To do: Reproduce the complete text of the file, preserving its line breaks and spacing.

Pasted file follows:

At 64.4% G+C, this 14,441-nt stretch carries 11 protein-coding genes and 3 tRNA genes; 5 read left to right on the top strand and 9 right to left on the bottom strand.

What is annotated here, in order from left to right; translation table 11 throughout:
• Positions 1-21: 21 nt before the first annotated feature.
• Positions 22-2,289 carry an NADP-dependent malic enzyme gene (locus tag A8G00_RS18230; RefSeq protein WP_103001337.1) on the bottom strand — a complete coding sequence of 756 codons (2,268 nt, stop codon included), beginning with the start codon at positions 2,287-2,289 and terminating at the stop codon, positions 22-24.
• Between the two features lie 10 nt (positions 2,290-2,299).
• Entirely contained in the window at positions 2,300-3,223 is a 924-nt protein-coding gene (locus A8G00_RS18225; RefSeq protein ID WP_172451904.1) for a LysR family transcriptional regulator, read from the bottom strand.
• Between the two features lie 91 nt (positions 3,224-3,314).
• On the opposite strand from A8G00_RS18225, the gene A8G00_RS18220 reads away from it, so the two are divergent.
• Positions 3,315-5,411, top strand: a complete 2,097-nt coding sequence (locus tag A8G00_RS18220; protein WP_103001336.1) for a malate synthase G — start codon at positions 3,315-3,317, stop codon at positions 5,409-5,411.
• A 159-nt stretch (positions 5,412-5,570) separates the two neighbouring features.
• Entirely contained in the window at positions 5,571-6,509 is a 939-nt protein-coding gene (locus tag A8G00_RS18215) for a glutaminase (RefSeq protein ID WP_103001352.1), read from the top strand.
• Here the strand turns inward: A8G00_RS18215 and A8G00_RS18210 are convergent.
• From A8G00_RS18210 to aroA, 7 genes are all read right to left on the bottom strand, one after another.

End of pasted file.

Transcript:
At 64.4% G+C, this 14,441-nt stretch carries 11 protein-coding genes and 3 tRNA genes; 5 read left to right on the top strand and 9 right to left on the bottom strand.

What is annotated here, in order from left to right; translation table 11 throughout:
• Positions 1-21: 21 nt before the first annotated feature.
• Positions 22-2,289 carry an NADP-dependent malic enzyme gene (locus tag A8G00_RS18230; RefSeq protein WP_103001337.1) on the bottom strand — a complete coding sequence of 756 codons (2,268 nt, stop codon included), beginning with the start codon at positions 2,287-2,289 and terminating at the stop codon, positions 22-24.
• Between the two features lie 10 nt (positions 2,290-2,299).
• Entirely contained in the window at positions 2,300-3,223 is a 924-nt protein-coding gene (locus A8G00_RS18225; RefSeq protein ID WP_172451904.1) for a LysR family transcriptional regulator, read from the bottom strand.
• Between the two features lie 91 nt (positions 3,224-3,314).
• On the opposite strand from A8G00_RS18225, the gene A8G00_RS18220 reads away from it, so the two are divergent.
• Positions 3,315-5,411, top strand: a complete 2,097-nt coding sequence (locus tag A8G00_RS18220; protein WP_103001336.1) for a malate synthase G — start codon at positions 3,315-3,317, stop codon at positions 5,409-5,411.
• A 159-nt stretch (positions 5,412-5,570) separates the two neighbouring features.
• Entirely contained in the window at positions 5,571-6,509 is a 939-nt protein-coding gene (locus tag A8G00_RS18215) for a glutaminase (RefSeq protein ID WP_103001352.1), read from the top strand.
• Here the strand turns inward: A8G00_RS18215 and A8G00_RS18210 are convergent.
• From A8G00_RS18210 to aroA, 7 genes are all read right to left on the bottom strand, one after another.